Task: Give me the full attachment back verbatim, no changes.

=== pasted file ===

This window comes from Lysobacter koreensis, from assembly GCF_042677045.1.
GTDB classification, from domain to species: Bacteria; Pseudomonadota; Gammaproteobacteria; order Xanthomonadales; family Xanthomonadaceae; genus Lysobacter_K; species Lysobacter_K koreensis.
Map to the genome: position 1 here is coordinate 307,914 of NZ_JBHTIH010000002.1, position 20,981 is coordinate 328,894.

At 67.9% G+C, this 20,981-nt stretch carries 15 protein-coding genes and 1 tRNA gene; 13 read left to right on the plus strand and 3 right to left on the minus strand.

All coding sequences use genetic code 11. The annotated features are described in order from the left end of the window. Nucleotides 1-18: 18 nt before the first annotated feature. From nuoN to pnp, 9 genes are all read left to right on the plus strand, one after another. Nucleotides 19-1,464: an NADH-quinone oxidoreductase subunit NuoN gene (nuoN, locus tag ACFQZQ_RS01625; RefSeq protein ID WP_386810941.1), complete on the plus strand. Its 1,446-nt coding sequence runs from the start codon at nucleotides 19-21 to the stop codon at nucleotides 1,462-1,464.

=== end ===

This window comes from Lysobacter koreensis, from assembly GCF_042677045.1.
GTDB classification, from domain to species: Bacteria; Pseudomonadota; Gammaproteobacteria; order Xanthomonadales; family Xanthomonadaceae; genus Lysobacter_K; species Lysobacter_K koreensis.
Map to the genome: position 1 here is coordinate 307,914 of NZ_JBHTIH010000002.1, position 20,981 is coordinate 328,894.

At 67.9% G+C, this 20,981-nt stretch carries 15 protein-coding genes and 1 tRNA gene; 13 read left to right on the plus strand and 3 right to left on the minus strand.

All coding sequences use genetic code 11. The annotated features are described in order from the left end of the window. Nucleotides 1-18: 18 nt before the first annotated feature. From nuoN to pnp, 9 genes are all read left to right on the plus strand, one after another. Nucleotides 19-1,464: an NADH-quinone oxidoreductase subunit NuoN gene (nuoN, locus tag ACFQZQ_RS01625; RefSeq protein ID WP_386810941.1), complete on the plus strand. Its 1,446-nt coding sequence runs from the start codon at nucleotides 19-21 to the stop codon at nucleotides 1,462-1,464.